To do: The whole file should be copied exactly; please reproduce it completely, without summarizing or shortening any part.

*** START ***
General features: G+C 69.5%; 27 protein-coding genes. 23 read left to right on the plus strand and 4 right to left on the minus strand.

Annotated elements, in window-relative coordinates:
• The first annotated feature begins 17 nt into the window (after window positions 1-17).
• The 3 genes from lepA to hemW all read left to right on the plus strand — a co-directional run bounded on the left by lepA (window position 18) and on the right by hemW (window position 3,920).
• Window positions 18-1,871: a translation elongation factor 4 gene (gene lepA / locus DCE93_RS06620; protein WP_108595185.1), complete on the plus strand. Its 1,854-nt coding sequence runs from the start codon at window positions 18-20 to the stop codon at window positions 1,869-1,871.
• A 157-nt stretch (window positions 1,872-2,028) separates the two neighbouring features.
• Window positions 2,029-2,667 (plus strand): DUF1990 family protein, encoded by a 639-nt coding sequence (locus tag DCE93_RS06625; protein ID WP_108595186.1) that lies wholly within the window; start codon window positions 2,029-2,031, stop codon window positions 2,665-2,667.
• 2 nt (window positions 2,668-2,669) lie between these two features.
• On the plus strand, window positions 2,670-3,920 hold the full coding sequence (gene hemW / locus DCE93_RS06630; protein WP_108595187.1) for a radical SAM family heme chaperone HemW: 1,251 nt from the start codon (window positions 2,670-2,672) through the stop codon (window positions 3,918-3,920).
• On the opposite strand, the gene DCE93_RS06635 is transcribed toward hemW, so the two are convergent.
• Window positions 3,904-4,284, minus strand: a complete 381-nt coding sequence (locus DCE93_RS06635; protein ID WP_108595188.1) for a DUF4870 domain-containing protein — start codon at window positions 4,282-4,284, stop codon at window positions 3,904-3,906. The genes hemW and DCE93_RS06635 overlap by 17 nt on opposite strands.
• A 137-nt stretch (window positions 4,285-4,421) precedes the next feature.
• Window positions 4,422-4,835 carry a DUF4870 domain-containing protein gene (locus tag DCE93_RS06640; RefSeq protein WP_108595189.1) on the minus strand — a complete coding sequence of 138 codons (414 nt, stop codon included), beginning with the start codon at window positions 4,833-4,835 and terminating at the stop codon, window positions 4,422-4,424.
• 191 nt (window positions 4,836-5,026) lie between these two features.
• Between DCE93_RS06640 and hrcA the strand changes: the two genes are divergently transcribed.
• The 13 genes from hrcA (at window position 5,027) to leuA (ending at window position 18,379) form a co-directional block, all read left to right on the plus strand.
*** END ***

General features: G+C 69.5%; 27 protein-coding genes. 23 read left to right on the plus strand and 4 right to left on the minus strand.

Annotated elements, in window-relative coordinates:
• The first annotated feature begins 17 nt into the window (after window positions 1-17).
• The 3 genes from lepA to hemW all read left to right on the plus strand — a co-directional run bounded on the left by lepA (window position 18) and on the right by hemW (window position 3,920).
• Window positions 18-1,871: a translation elongation factor 4 gene (gene lepA / locus DCE93_RS06620; protein WP_108595185.1), complete on the plus strand. Its 1,854-nt coding sequence runs from the start codon at window positions 18-20 to the stop codon at window positions 1,869-1,871.
• A 157-nt stretch (window positions 1,872-2,028) separates the two neighbouring features.
• Window positions 2,029-2,667 (plus strand): DUF1990 family protein, encoded by a 639-nt coding sequence (locus tag DCE93_RS06625; protein ID WP_108595186.1) that lies wholly within the window; start codon window positions 2,029-2,031, stop codon window positions 2,665-2,667.
• 2 nt (window positions 2,668-2,669) lie between these two features.
• On the plus strand, window positions 2,670-3,920 hold the full coding sequence (gene hemW / locus DCE93_RS06630; protein WP_108595187.1) for a radical SAM family heme chaperone HemW: 1,251 nt from the start codon (window positions 2,670-2,672) through the stop codon (window positions 3,918-3,920).
• On the opposite strand, the gene DCE93_RS06635 is transcribed toward hemW, so the two are convergent.
• Window positions 3,904-4,284, minus strand: a complete 381-nt coding sequence (locus DCE93_RS06635; protein ID WP_108595188.1) for a DUF4870 domain-containing protein — start codon at window positions 4,282-4,284, stop codon at window positions 3,904-3,906. The genes hemW and DCE93_RS06635 overlap by 17 nt on opposite strands.
• A 137-nt stretch (window positions 4,285-4,421) precedes the next feature.
• Window positions 4,422-4,835 carry a DUF4870 domain-containing protein gene (locus tag DCE93_RS06640; RefSeq protein WP_108595189.1) on the minus strand — a complete coding sequence of 138 codons (414 nt, stop codon included), beginning with the start codon at window positions 4,833-4,835 and terminating at the stop codon, window positions 4,422-4,424.
• 191 nt (window positions 4,836-5,026) lie between these two features.
• Between DCE93_RS06640 and hrcA the strand changes: the two genes are divergently transcribed.
• The 13 genes from hrcA (at window position 5,027) to leuA (ending at window position 18,379) form a co-directional block, all read left to right on the plus strand.